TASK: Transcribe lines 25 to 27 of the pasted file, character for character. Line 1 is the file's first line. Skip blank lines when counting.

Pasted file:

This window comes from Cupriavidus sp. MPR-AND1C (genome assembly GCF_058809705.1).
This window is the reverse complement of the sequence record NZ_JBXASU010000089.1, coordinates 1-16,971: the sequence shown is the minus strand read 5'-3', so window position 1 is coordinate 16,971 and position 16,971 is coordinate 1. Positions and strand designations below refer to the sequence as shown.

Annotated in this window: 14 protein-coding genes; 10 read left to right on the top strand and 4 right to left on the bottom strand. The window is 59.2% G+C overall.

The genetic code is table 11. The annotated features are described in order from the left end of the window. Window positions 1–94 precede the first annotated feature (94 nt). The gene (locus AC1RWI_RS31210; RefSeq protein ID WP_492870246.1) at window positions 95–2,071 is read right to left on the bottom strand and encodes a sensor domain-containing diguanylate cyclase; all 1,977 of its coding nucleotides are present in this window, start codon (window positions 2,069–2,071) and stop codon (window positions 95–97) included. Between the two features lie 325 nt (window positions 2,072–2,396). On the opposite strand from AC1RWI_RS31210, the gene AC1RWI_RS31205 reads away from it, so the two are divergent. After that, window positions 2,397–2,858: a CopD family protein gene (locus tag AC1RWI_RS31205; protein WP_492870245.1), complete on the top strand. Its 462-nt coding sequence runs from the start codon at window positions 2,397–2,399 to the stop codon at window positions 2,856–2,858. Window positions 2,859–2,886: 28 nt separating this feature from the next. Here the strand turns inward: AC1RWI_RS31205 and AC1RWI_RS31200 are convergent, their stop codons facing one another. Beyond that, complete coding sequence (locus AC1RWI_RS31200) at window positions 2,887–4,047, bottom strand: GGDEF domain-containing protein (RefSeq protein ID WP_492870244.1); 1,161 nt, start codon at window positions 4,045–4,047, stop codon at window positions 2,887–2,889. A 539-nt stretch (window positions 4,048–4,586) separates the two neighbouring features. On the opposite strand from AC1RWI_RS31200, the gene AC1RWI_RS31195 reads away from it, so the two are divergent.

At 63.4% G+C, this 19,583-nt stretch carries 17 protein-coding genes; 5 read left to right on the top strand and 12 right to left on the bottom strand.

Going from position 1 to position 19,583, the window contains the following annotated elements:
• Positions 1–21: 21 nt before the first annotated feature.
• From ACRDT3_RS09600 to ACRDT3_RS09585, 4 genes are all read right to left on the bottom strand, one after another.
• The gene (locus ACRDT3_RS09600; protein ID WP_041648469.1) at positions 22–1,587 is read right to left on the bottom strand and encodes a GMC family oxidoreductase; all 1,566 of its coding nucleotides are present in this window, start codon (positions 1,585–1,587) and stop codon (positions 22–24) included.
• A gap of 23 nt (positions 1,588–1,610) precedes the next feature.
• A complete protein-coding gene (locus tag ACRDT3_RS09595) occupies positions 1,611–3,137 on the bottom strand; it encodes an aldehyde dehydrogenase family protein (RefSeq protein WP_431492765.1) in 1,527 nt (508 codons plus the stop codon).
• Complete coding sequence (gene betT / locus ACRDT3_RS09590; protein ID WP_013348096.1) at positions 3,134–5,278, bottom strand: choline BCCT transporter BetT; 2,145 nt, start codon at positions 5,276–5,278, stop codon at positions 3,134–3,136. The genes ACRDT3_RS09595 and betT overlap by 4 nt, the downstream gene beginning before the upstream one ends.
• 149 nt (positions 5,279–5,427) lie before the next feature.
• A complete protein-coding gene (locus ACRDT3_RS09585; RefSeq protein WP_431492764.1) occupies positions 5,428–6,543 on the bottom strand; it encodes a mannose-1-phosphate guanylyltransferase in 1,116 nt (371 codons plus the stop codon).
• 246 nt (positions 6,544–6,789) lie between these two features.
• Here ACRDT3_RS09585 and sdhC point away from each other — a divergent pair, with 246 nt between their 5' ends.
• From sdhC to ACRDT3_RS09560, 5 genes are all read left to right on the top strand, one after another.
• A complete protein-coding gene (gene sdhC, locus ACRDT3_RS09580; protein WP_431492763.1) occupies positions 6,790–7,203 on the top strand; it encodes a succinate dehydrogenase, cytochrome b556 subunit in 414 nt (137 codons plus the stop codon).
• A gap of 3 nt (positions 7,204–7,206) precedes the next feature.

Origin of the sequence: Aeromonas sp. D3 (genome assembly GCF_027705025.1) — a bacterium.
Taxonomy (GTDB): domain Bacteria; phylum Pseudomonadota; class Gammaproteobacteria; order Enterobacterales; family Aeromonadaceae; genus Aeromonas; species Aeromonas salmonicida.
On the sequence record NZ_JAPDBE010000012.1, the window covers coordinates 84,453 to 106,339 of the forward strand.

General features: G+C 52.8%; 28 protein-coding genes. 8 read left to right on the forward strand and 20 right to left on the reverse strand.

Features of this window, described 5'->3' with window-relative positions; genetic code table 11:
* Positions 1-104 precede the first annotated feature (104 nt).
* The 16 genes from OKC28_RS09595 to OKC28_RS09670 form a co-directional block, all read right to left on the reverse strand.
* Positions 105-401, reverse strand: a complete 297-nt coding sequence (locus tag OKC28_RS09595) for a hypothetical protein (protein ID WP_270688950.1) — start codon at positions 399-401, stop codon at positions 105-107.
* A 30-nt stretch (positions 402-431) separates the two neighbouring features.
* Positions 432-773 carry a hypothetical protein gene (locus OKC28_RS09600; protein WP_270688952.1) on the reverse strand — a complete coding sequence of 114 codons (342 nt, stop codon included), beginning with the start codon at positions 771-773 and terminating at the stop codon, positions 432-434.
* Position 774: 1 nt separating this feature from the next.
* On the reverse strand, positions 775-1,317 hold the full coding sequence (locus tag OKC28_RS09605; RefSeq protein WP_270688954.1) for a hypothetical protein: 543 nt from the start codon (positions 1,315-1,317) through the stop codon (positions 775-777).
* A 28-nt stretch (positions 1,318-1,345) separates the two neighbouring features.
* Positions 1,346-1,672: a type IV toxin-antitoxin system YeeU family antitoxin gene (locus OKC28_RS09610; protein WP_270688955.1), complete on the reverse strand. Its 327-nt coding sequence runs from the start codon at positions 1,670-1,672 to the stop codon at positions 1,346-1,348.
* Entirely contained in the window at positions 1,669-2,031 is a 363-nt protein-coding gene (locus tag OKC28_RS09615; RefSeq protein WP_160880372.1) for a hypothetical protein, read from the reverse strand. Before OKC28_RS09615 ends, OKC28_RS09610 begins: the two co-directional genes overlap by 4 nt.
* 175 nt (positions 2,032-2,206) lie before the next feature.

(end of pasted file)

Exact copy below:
* Positions 1-104 precede the first annotated feature (104 nt).
* The 16 genes from OKC28_RS09595 to OKC28_RS09670 form a co-directional block, all read right to left on the reverse strand.
* Positions 105-401, reverse strand: a complete 297-nt coding sequence (locus tag OKC28_RS09595) for a hypothetical protein (protein ID WP_270688950.1) — start codon at positions 399-401, stop codon at positions 105-107.